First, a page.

About this Research Topic
Tropical and subtropical soils are, in a general sense, highly weathered. As a result, they are acidic, dystrophic and mineralogically poor. Weathering, many times associated with naturally poor parent material, has left these soils depleted not only of nutrients, but they lack chemically active secondary minerals. The situation is exacerbated by nutrient leaching and soil erosion caused by unsustainable agricultural practices.
In this context, the application of ground silicate rocks (or stonemeal), a technique known as remineralization, can be an alternative for soil amelioration. It is recognized that rock powders can be a source of plant nutrients, mainly by supplying P, K, Fe and Si, as well as trace nutrients to the plants. Rocks also have a capacity to raise the pH of the soil, acting as correctives of the acidity and releasing other nutrients, such as Ca and Mg.
Besides supplying nutrients, this low cost technology allows the so called remineralization process, that is, the recomposition of mineralogical soil, causing the formation of chemically active secondary minerals such as phyllosilicates of the smectite group, the 2:1 clays. The alteration of the mineralogy with the presence of these minerals results in the geological rejuvenation of the soil, with the increase of its cation exchange capacity (CEC) and of its fertility as a whole. Also, the addition of ground rocks that release Ca from silicates provides a way to capture atmospheric CO2, by producing pedogenic carbonate minerals.
The process of decomposition of the primary minerals from a ground rock, resulting in the release of nutrients and the formation of secondary minerals, depends on its granulometry and is mediated by the microbiota of the soil as well as by the plants. The action of microorganisms leads to the solubilization of rock minerals by two main mechanisms of action: acidification of the medium, by the production of organic acids that, through exchanges of binders, replace cations of the minerals with organic cations; and the production of chelants (siderophores) with high affinity for Fe and other elements and that destabilize the mineral. The growth of plant roots, in their turn, can produce a mechanical effect of rock disintegration, besides also release organic acids and siderophores, such as citrate, that will promote hydrolysis reactions and the complexation of elements derived from the rock minerals. Thus, the rhizospheric and mycorrhizal environments are fundamental for the transformation of ground rocks and soil recovery.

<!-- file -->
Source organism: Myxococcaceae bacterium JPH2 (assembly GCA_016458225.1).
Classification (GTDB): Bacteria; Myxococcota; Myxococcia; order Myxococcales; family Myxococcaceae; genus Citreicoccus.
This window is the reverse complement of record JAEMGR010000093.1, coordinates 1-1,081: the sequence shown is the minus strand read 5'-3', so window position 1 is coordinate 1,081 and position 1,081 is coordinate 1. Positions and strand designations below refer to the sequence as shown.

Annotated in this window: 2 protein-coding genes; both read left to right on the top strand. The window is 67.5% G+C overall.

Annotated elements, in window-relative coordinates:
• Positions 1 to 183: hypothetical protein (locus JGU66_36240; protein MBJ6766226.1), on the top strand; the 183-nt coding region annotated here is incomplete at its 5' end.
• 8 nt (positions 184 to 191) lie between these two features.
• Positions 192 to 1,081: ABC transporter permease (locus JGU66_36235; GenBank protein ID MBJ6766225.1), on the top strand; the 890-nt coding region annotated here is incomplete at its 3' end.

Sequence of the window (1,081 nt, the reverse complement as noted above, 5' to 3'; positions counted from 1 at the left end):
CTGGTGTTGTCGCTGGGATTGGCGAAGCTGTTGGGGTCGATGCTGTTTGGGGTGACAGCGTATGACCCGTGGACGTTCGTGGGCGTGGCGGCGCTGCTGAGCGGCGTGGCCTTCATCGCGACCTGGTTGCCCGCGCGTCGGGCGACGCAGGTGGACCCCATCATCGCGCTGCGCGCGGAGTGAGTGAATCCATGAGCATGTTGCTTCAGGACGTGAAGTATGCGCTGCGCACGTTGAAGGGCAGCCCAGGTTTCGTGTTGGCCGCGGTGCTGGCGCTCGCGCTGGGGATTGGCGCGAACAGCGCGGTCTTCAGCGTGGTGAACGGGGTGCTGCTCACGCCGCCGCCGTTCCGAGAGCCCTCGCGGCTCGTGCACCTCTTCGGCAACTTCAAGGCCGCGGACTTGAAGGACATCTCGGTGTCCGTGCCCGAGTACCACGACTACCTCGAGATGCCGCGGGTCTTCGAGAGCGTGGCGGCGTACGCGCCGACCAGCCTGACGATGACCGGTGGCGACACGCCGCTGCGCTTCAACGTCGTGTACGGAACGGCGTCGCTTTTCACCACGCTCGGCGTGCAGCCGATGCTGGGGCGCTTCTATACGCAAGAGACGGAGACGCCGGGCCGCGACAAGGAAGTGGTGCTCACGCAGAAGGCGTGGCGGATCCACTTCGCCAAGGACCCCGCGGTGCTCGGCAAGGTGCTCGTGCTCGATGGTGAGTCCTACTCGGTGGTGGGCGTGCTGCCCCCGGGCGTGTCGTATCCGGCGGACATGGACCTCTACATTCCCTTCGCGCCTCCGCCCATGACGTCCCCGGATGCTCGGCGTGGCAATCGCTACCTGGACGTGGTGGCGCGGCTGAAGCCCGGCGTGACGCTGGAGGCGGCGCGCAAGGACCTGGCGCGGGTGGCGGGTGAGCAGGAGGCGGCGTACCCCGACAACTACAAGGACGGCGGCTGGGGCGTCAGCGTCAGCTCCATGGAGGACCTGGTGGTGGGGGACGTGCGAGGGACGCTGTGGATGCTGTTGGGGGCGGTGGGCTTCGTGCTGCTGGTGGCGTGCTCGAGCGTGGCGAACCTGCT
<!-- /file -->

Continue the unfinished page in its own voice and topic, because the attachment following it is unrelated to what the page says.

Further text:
This Research Topic aims to showcase how plants and microbes interact to decompose rock minerals, with emphasis on genetic and biochemical aspects of the process. It will also cover carbonation in soils as a consequence of biological processes that form carbonate minerals. The fertility and mineralogy transformations in soil, as well as the effects in crop productivity as a result of the application of ground rocks are also within the scope of this Research Topic. We welcome all types of articles, including Original Research, Methods, Reviews, Mini-Reviews, Perspectives and thought-provoking Opinions.
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